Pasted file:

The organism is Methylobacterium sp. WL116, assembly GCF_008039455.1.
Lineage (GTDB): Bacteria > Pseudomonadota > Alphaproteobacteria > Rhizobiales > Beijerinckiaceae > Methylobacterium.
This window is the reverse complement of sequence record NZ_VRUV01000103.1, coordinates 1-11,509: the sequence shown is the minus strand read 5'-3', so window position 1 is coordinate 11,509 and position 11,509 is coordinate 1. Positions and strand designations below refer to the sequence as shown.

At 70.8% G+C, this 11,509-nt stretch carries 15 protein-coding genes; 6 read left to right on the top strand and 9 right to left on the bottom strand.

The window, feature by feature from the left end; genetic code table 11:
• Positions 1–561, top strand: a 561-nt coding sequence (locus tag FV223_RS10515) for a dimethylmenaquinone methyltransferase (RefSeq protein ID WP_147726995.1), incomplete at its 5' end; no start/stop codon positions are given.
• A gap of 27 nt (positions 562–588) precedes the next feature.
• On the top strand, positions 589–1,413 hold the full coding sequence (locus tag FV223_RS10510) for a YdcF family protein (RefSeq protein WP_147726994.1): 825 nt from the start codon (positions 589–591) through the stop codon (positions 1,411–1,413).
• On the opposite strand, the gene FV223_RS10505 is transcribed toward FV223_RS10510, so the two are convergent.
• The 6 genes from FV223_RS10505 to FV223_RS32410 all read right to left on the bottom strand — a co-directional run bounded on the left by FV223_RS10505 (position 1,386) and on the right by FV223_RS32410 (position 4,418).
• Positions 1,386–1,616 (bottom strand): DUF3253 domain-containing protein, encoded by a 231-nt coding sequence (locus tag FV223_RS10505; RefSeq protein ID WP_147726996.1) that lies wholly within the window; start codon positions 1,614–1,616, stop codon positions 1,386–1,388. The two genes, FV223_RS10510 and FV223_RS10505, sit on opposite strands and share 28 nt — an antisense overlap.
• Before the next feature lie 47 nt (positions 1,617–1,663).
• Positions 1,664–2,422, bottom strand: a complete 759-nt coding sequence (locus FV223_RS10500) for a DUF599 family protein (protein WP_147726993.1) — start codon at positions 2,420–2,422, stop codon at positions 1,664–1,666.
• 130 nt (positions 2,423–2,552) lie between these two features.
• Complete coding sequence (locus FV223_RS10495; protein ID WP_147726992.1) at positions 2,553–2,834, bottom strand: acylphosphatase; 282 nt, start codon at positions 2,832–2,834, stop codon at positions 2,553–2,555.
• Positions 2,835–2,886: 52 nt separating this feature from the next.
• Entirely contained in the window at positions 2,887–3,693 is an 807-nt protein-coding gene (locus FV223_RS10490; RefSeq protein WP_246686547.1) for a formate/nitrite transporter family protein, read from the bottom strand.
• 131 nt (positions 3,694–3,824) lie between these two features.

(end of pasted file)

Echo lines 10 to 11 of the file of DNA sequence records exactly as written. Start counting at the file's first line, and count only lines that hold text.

• The 6 genes from FV223_RS10505 to FV223_RS32410 all read right to left on the bottom strand — a co-directional run bounded on the left by FV223_RS10505 (position 1,386) and on the right by FV223_RS32410 (position 4,418).
• Positions 1,386–1,616 (bottom strand): DUF3253 domain-containing protein, encoded by a 231-nt coding sequence (locus tag FV223_RS10505; RefSeq protein ID WP_147726996.1) that lies wholly within the window; start codon positions 1,614–1,616, stop codon positions 1,386–1,388. The two genes, FV223_RS10510 and FV223_RS10505, sit on opposite strands and share 28 nt — an antisense overlap.